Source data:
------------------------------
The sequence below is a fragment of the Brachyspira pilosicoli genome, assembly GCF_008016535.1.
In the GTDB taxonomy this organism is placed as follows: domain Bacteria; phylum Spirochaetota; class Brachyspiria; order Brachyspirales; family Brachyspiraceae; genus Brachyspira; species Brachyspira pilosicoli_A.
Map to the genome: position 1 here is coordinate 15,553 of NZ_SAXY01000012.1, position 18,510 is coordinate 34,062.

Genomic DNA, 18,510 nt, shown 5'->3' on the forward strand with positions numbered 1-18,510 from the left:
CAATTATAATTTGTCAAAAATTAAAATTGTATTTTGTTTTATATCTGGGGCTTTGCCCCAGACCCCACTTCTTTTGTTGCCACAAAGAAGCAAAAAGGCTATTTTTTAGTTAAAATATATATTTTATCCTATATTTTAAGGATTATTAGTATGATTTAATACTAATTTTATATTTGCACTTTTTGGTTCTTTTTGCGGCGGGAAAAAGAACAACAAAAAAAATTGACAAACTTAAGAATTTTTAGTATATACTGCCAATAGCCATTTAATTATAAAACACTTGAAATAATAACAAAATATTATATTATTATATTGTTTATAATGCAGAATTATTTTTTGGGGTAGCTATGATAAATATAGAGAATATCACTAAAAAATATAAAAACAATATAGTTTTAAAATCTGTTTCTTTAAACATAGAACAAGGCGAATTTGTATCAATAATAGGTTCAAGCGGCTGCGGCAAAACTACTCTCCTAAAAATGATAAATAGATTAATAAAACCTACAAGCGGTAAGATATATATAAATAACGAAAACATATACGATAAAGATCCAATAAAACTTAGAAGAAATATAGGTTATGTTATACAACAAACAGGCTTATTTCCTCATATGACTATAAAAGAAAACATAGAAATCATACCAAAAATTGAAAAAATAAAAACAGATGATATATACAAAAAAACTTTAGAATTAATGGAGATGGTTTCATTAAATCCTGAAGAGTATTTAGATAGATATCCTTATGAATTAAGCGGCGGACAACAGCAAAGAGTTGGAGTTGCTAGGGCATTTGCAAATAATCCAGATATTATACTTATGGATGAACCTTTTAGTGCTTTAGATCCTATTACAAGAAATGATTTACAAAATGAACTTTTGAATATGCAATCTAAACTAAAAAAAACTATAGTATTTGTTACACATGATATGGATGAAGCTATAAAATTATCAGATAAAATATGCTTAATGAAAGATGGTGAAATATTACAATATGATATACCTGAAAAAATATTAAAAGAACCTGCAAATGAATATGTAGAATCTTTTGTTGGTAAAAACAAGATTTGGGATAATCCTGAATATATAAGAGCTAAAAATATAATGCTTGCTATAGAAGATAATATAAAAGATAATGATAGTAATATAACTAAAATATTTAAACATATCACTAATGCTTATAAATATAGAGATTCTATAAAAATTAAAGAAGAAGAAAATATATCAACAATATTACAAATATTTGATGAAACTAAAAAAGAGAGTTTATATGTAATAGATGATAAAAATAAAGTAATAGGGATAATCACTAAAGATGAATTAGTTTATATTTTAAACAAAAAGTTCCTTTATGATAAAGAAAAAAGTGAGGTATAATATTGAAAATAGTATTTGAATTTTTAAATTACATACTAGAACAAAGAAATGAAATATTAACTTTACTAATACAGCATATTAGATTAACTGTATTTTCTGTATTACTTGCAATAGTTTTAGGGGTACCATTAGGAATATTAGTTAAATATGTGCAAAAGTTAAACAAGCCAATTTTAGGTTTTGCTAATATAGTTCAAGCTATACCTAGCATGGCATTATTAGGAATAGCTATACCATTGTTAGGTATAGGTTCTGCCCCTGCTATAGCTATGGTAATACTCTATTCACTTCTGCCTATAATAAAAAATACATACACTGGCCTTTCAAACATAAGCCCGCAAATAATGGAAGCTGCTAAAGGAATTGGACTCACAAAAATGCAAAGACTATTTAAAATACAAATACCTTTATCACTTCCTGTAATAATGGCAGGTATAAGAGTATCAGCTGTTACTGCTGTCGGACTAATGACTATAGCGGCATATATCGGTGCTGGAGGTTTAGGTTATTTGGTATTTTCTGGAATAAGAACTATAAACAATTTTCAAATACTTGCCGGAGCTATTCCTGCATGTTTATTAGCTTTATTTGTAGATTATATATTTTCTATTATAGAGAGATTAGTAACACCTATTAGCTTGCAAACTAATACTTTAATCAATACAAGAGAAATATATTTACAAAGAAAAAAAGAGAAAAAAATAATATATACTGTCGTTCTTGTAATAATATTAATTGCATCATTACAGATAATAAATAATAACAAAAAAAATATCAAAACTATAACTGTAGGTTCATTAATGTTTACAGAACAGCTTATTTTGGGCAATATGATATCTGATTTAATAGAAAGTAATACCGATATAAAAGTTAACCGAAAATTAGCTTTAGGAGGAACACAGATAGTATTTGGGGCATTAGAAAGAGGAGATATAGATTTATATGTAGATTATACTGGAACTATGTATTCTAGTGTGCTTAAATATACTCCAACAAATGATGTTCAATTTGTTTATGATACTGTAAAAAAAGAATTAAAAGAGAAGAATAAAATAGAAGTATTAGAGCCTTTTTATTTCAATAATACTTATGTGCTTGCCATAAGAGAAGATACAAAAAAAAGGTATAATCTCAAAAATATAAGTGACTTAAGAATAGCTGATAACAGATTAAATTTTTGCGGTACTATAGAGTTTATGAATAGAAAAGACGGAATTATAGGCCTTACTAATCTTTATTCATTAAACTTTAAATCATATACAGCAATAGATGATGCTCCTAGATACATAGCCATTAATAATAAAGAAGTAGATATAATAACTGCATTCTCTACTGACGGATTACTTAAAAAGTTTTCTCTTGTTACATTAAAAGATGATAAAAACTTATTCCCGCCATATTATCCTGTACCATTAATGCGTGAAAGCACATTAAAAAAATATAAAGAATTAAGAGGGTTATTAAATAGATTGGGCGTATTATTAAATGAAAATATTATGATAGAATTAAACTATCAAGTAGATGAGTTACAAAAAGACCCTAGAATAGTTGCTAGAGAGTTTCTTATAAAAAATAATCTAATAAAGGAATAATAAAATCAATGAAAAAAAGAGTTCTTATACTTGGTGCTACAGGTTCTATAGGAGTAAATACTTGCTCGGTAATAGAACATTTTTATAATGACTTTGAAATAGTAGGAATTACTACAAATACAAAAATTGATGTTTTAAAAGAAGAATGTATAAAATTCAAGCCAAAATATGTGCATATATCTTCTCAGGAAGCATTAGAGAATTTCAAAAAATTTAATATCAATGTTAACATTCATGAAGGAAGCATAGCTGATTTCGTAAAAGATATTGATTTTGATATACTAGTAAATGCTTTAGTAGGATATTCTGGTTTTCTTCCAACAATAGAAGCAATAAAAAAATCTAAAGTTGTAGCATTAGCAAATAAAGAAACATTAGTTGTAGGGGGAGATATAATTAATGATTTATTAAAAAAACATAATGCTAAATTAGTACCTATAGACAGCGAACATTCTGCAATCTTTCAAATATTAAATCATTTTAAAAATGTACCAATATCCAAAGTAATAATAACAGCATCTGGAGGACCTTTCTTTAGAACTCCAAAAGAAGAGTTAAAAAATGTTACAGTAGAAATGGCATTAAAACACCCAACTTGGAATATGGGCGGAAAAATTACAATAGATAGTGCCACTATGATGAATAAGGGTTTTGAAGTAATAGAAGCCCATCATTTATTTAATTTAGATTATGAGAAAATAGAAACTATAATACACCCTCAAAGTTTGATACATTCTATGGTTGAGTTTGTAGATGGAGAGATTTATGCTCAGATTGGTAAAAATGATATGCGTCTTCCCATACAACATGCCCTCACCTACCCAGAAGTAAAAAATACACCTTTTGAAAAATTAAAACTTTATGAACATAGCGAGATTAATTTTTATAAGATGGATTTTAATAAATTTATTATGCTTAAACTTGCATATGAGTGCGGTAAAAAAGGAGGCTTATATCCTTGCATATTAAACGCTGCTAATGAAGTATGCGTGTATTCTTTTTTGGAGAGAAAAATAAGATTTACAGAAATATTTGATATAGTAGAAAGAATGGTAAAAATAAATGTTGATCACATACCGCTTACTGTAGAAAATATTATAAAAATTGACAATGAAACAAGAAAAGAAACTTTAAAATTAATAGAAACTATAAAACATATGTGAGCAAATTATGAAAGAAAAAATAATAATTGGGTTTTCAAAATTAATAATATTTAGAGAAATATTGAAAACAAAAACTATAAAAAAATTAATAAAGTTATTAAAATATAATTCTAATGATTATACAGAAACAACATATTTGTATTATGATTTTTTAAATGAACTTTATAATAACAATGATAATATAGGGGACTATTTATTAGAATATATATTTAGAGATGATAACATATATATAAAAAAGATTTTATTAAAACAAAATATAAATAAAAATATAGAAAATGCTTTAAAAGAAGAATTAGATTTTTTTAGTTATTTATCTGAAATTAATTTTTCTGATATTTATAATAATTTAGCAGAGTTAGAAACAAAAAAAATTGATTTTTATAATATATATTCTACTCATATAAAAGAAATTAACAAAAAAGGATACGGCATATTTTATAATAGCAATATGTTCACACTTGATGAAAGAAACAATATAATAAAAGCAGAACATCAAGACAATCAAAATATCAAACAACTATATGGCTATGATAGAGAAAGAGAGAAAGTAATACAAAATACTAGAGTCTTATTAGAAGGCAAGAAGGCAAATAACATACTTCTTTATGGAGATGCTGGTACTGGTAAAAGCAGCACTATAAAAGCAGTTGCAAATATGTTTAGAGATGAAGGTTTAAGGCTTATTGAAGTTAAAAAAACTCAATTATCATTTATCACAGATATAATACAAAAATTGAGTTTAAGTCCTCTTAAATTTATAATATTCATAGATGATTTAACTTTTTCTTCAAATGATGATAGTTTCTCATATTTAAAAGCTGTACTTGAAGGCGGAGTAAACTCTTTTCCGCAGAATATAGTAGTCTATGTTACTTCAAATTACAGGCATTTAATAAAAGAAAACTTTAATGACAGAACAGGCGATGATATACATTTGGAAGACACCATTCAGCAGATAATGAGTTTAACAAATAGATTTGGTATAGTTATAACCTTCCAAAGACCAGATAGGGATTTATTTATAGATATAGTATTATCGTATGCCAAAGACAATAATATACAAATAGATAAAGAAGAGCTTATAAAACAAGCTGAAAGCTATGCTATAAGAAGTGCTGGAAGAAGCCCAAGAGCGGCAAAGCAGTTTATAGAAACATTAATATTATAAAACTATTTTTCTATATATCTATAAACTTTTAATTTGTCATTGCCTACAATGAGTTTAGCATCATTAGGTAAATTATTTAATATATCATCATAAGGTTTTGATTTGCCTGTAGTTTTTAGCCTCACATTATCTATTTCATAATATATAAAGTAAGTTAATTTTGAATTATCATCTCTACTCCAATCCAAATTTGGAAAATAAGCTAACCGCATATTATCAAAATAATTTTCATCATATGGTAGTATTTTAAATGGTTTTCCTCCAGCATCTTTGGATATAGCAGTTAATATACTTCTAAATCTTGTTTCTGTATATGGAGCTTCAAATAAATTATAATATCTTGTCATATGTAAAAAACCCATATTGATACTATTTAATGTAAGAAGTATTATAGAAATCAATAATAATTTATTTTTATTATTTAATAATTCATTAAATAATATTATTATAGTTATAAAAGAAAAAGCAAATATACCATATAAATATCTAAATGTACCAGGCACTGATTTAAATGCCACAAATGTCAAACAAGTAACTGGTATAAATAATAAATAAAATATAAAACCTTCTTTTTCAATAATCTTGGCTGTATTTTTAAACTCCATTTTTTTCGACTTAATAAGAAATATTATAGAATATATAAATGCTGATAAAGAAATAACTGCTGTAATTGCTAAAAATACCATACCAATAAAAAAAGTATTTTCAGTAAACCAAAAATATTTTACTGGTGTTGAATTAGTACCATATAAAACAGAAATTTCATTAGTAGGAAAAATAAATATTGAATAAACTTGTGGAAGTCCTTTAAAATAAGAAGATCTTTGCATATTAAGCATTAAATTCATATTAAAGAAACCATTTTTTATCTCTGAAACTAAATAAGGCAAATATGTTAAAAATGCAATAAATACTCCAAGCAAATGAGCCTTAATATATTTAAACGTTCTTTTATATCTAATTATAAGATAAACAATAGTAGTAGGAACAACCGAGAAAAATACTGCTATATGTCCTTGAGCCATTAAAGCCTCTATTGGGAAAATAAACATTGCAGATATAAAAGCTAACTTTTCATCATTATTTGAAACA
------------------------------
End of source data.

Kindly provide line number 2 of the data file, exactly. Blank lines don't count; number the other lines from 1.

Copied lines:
In the GTDB taxonomy this organism is placed as follows: domain Bacteria; phylum Spirochaetota; class Brachyspiria; order Brachyspirales; family Brachyspiraceae; genus Brachyspira; species Brachyspira pilosicoli_A.